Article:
Conversely, if Average Cycle Time increases, then Throughput will decrease—and you will have delivered less. If your Throughput and Average Cycle Time are low, you will have completed fewer tasks, but quickly. In an ideal world, of course, you’ll do more and do it quickly.
You can also track trends to build insights and prepare yourself to react quickly to negative developments (see Fig.1).
Fig 1. Delivery metrics
Once we have decided on what to measure, we need to find out how to do it. Jira comes in handy here. The Kanban board with To Do, Blocked, In progress, In review, and Done statuses visualizes your pipeline of processed tasks. You can also set up limits for the number of tasks in a particular column (WIP—work in progress), so the system will help you keep the good practice of finishing open tasks before starting up another.
Throughput is easily measured by the built-in Jira report “Created vs. Resolved Issues Report” (Fig. 2). You can set several parameters there, e.g. periods you would like to check (e.g. weekly or monthly) and how many previous days should be checked. The report shows a comparison of created and resolved tasks in measured periods. The number of resolved tasks is your team’s throughput.
Fig.2 Created vs. resolved tasks in Jira
Interruptions can be checked by filtering tasks which were moved to the Blocked status in the last days. A simple filter JQL (Jira Query Language) command for such filtering is as follows:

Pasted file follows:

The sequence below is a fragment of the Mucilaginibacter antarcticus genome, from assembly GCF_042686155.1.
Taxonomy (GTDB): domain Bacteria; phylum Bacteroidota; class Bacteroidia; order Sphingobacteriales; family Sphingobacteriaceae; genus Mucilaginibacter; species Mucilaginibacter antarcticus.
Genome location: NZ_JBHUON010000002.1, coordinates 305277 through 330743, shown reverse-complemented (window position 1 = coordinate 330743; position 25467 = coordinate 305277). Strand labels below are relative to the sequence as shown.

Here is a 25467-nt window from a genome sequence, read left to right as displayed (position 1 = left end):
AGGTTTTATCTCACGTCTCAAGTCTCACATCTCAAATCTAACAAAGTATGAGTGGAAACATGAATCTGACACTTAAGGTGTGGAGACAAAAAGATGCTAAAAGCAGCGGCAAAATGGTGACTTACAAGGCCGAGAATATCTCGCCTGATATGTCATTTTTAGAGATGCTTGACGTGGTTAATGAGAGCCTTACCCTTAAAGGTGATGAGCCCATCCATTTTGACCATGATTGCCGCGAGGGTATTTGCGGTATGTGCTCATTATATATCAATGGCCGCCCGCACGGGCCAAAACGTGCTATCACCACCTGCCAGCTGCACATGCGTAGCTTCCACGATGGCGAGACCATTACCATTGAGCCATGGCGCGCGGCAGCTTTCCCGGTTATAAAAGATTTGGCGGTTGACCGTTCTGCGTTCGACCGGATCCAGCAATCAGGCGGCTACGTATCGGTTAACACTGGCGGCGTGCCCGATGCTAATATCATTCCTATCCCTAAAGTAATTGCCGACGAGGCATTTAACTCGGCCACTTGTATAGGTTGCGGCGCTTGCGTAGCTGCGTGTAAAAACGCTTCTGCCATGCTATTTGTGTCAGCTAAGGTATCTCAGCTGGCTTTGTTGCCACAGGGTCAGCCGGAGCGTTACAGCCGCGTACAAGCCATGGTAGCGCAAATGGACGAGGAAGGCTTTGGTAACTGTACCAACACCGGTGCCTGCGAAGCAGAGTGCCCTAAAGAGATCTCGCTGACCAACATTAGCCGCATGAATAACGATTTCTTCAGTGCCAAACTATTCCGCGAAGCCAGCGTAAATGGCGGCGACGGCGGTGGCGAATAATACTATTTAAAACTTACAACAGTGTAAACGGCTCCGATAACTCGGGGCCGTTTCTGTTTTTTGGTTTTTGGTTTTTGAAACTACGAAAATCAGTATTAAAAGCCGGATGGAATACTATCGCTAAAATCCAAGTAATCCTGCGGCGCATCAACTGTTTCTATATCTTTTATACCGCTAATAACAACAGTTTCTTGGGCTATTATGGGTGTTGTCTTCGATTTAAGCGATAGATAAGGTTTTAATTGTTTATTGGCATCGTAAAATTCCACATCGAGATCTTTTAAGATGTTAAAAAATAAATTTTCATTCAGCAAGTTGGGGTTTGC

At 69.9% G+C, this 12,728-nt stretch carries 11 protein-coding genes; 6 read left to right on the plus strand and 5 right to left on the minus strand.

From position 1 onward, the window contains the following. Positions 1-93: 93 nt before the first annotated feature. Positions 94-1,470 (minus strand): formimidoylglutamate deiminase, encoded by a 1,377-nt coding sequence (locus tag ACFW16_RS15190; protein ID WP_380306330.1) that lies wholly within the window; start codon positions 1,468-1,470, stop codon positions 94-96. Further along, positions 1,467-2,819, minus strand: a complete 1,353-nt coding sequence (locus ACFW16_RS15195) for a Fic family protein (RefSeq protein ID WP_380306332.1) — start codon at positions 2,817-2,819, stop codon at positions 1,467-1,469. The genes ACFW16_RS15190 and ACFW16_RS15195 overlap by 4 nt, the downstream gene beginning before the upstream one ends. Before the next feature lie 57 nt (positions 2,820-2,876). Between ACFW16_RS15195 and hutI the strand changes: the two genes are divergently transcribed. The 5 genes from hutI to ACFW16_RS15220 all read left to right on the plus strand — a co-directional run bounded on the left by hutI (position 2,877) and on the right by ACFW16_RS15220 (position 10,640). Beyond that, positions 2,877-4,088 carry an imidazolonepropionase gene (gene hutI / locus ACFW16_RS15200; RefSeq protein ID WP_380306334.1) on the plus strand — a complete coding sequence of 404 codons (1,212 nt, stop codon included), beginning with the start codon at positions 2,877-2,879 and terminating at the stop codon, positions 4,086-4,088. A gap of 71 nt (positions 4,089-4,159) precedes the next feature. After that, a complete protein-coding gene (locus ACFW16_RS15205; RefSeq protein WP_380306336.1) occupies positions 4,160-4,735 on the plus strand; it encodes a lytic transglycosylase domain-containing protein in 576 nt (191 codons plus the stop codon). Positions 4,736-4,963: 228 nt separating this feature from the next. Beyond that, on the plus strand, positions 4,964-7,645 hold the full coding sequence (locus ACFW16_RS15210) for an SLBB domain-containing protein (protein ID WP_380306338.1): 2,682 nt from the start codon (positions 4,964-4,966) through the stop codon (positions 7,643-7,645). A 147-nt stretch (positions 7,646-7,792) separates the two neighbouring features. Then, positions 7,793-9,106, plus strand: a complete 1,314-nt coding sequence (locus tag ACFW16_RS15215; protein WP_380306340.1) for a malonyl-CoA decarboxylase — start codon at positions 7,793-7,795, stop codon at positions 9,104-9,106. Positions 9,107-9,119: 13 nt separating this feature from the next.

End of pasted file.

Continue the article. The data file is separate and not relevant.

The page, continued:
status changed to (Blocked) by (username1, username2) after -8d ORDER BY assignee DESC, Rank ASC
You can also use the built-in report “Cumulative Flow Diagram,” which shows changes in a metric’s status in a given period of time.
Average Cycle Time is automatically calculated by Jira and presented on another built-in “Control Chart” (Fig. 3). It looks at all finished tasks. Based on this report, you can also easily analyse deviations from the average execution time. Average time is shown as a red line on the chart. Bear in mind that this average value is calculated based on the entire range of data picked up for the chart.
Fig. 3 Control chart
The three software development metrics I’ve described today are obviously not the only ones you can pick up to measure the progress of your software project. There are a whole bunch of other metrics, like your team’s capacity, number of tasks in backlog, number of defects in a period of time, technical debt, and customer satisfaction. But in our experience, these three are crucial ones in a dynamic startup environment. Other metrics depend on them.
- Split tasks into smaller chunks properly
- Avoid interruptions
- Work quickly on what you have started
- Observe your throughput
- Customer satisfaction will increase
- Backlog, technical debt and number of bugs will decrease
- Your team will be better motivated and happier with the work